photo by Jason Schmidt
When conceptual artist Hans Peter Feldmann revealed what he would do with the $100,000 award money that accompanies the annual Hugo Boss Prize, critics were split between those who thought it seemed like an obvious, even hammy approach and those who “wished it could be on permanent display.” Recipients of the prize are expected to use at least part of the hundred-grand towards a new work, but so far no one has dedicated each and every dollar of it in the way Feldmann has – using it to line the walls of the Guggenheim. And while he could have easily obtained $100,000-worth of brand new bills (much more easily, in fact), Feldmann’s $100,000 wallpaper is made up of only used bills. It’s not enough to line the entire rotunda, it’s more than enough for the second-floor gallery, where it will be on display until November 2, 2011.
photo by Jason Schmidt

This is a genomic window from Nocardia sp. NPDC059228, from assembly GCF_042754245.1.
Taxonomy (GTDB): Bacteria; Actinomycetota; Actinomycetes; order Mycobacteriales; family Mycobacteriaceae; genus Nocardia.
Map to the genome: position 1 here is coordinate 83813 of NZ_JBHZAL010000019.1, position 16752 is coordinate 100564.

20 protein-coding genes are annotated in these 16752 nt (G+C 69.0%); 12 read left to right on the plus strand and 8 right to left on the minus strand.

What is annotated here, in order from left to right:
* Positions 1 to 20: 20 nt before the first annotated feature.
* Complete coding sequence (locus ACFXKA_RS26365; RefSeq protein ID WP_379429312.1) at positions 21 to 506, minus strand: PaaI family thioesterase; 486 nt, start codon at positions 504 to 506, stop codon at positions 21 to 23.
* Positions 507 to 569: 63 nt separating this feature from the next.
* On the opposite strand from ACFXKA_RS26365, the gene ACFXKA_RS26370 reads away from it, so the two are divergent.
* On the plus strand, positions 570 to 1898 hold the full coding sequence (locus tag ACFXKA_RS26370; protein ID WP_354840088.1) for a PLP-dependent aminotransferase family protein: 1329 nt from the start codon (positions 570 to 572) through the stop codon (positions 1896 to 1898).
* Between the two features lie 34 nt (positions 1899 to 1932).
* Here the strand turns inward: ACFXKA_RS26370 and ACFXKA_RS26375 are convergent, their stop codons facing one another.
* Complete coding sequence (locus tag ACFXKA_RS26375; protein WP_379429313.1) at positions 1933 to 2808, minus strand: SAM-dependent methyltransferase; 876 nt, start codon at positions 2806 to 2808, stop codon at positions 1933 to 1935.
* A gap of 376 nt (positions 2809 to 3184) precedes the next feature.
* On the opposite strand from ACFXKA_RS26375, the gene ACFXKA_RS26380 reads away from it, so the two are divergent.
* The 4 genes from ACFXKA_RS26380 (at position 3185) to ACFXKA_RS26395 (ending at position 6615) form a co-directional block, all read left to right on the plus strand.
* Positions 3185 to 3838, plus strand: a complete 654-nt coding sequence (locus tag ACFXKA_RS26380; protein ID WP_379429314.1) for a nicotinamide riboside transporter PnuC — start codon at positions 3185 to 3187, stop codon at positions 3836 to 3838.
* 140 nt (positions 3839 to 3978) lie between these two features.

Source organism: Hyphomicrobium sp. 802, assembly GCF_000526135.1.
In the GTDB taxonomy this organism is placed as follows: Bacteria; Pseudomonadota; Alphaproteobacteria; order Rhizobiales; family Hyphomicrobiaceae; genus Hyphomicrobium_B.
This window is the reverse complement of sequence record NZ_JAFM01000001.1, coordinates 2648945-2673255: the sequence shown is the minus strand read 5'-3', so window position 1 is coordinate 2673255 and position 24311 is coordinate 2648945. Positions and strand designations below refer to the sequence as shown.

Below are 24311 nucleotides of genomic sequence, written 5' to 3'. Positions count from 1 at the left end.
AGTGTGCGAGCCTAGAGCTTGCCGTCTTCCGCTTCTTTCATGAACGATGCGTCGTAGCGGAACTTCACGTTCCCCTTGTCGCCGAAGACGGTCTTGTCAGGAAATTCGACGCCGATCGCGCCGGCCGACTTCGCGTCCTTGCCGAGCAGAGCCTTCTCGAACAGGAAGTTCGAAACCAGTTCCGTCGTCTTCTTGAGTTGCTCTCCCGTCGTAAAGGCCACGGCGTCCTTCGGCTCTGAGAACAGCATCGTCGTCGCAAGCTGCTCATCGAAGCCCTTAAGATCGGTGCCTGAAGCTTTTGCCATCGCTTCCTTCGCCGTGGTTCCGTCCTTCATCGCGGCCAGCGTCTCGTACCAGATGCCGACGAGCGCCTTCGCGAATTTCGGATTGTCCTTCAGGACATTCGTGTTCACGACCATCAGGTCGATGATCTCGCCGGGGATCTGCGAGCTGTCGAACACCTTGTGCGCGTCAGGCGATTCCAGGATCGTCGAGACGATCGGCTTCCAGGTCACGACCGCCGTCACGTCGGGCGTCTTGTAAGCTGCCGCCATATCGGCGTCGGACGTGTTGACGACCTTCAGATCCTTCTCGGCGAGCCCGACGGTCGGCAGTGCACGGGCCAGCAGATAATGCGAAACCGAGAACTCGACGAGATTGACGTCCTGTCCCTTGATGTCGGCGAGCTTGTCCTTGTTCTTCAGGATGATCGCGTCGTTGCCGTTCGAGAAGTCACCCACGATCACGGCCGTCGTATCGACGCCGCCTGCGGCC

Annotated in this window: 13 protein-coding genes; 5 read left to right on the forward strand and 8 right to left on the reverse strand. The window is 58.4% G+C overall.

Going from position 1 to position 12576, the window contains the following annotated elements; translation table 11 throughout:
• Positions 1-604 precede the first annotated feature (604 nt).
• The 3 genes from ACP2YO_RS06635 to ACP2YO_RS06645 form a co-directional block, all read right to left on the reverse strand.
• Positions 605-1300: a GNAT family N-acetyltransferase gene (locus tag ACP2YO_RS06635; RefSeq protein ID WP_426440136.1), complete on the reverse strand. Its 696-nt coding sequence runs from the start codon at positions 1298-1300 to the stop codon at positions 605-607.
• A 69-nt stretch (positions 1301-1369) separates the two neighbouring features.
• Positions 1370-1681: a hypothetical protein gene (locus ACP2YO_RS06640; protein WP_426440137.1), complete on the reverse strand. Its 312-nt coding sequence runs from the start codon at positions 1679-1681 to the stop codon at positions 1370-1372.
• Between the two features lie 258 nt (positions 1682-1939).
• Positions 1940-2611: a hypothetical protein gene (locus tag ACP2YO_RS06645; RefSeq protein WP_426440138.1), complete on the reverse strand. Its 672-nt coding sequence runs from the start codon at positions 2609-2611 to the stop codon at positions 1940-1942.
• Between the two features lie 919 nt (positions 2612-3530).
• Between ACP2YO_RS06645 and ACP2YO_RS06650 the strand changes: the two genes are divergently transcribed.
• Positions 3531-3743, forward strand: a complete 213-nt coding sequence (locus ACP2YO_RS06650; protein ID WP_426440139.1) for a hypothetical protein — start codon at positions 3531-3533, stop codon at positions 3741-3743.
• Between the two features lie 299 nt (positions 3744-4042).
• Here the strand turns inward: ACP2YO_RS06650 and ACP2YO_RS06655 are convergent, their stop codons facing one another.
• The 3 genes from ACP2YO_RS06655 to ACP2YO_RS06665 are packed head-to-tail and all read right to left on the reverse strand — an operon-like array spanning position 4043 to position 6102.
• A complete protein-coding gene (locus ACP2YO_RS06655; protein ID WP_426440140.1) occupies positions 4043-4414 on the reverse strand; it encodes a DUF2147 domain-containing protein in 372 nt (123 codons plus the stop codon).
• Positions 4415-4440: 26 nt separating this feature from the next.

RefuseToLie.org is an effort to take a stand against the federal government’s refusal to recognize gay marriages across the country. As it is now, the IRS calls for gay couples who are legally married in states that recognize the union to file as “single” — and some people aren’t going to step in line anymore.…
Research shows that lesbian women earn more than straight women — even when you control for the facts that lesbian women tend to be better-educated, more likely to be white, live in cities, have fewer children, and more likely to be professionals. So how to explain this wage gap? Economics professor Marina Adshade of Dalhousie University in Halifax, Nova Scotia, examines a hypothesis that it has to do with the division of labor in your typical heterosexual union. In short, the theory goes, a straight woman is raised with the assumption that she will most likely marry a man who earns more than she does for the same amount of work, and also that she will be taking on the lion’s share of at-home, unpaid labor. Which means that she is slightly less motivated that her lesbian peers to get ahead at work. Lesbian women — at least, as long as they have been gay — don’t make this assumption.
From the outbreak of World War I until a few years after it, German and Austrian savings banks, municipalities, and other institutions tried to sidestep rampant inflation by printing local currencies known as notgeld, German for “emergency money” or “necessity money.” Flamboyantly designed and wildly colorful, the bills were soon coveted by collectors, and they…